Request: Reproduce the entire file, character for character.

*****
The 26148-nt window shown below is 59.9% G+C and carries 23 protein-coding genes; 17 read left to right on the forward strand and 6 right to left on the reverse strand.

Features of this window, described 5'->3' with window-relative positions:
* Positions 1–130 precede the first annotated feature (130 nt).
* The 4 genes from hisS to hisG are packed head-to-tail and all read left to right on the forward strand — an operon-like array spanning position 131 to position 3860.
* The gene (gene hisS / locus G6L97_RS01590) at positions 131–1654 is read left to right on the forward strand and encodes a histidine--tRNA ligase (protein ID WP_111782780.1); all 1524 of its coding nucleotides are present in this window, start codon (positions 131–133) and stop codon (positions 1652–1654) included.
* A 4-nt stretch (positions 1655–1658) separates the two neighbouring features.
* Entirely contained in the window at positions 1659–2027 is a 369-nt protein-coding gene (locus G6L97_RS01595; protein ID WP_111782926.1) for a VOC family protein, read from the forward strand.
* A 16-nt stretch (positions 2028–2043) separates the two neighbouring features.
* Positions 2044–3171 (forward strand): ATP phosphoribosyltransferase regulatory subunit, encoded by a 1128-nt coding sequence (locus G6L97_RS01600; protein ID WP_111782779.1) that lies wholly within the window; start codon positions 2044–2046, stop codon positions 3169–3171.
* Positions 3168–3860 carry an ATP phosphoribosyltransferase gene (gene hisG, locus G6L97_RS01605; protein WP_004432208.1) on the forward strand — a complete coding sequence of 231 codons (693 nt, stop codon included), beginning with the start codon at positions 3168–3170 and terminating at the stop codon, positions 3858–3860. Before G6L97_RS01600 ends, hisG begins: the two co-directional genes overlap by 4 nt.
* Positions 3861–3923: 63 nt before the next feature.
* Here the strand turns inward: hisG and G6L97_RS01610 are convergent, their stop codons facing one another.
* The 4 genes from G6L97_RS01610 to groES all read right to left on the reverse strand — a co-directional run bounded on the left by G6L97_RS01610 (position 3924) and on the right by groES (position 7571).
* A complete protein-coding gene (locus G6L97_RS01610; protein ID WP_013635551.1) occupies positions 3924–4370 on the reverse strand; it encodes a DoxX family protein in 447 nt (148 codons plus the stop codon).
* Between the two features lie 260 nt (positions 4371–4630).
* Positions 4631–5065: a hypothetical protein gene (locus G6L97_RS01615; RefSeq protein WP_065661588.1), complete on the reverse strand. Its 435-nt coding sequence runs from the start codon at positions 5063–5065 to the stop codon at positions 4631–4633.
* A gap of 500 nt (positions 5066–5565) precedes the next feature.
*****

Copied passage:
The 26148-nt window shown below is 59.9% G+C and carries 23 protein-coding genes; 17 read left to right on the forward strand and 6 right to left on the reverse strand.

Features of this window, described 5'->3' with window-relative positions:
* Positions 1–130 precede the first annotated feature (130 nt).
* The 4 genes from hisS to hisG are packed head-to-tail and all read left to right on the forward strand — an operon-like array spanning position 131 to position 3860.
* The gene (gene hisS / locus G6L97_RS01590) at positions 131–1654 is read left to right on the forward strand and encodes a histidine--tRNA ligase (protein ID WP_111782780.1); all 1524 of its coding nucleotides are present in this window, start codon (positions 131–133) and stop codon (positions 1652–1654) included.
* A 4-nt stretch (positions 1655–1658) separates the two neighbouring features.
* Entirely contained in the window at positions 1659–2027 is a 369-nt protein-coding gene (locus G6L97_RS01595; protein ID WP_111782926.1) for a VOC family protein, read from the forward strand.
* A 16-nt stretch (positions 2028–2043) separates the two neighbouring features.
* Positions 2044–3171 (forward strand): ATP phosphoribosyltransferase regulatory subunit, encoded by a 1128-nt coding sequence (locus G6L97_RS01600; protein ID WP_111782779.1) that lies wholly within the window; start codon positions 2044–2046, stop codon positions 3169–3171.
* Positions 3168–3860 carry an ATP phosphoribosyltransferase gene (gene hisG, locus G6L97_RS01605; protein WP_004432208.1) on the forward strand — a complete coding sequence of 231 codons (693 nt, stop codon included), beginning with the start codon at positions 3168–3170 and terminating at the stop codon, positions 3858–3860. Before G6L97_RS01600 ends, hisG begins: the two co-directional genes overlap by 4 nt.
* Positions 3861–3923: 63 nt before the next feature.
* Here the strand turns inward: hisG and G6L97_RS01610 are convergent, their stop codons facing one another.
* The 4 genes from G6L97_RS01610 to groES all read right to left on the reverse strand — a co-directional run bounded on the left by G6L97_RS01610 (position 3924) and on the right by groES (position 7571).
* A complete protein-coding gene (locus G6L97_RS01610; protein ID WP_013635551.1) occupies positions 3924–4370 on the reverse strand; it encodes a DoxX family protein in 447 nt (148 codons plus the stop codon).
* Between the two features lie 260 nt (positions 4371–4630).
* Positions 4631–5065: a hypothetical protein gene (locus G6L97_RS01615; RefSeq protein WP_065661588.1), complete on the reverse strand. Its 435-nt coding sequence runs from the start codon at positions 5063–5065 to the stop codon at positions 4631–4633.
* A gap of 500 nt (positions 5066–5565) precedes the next feature.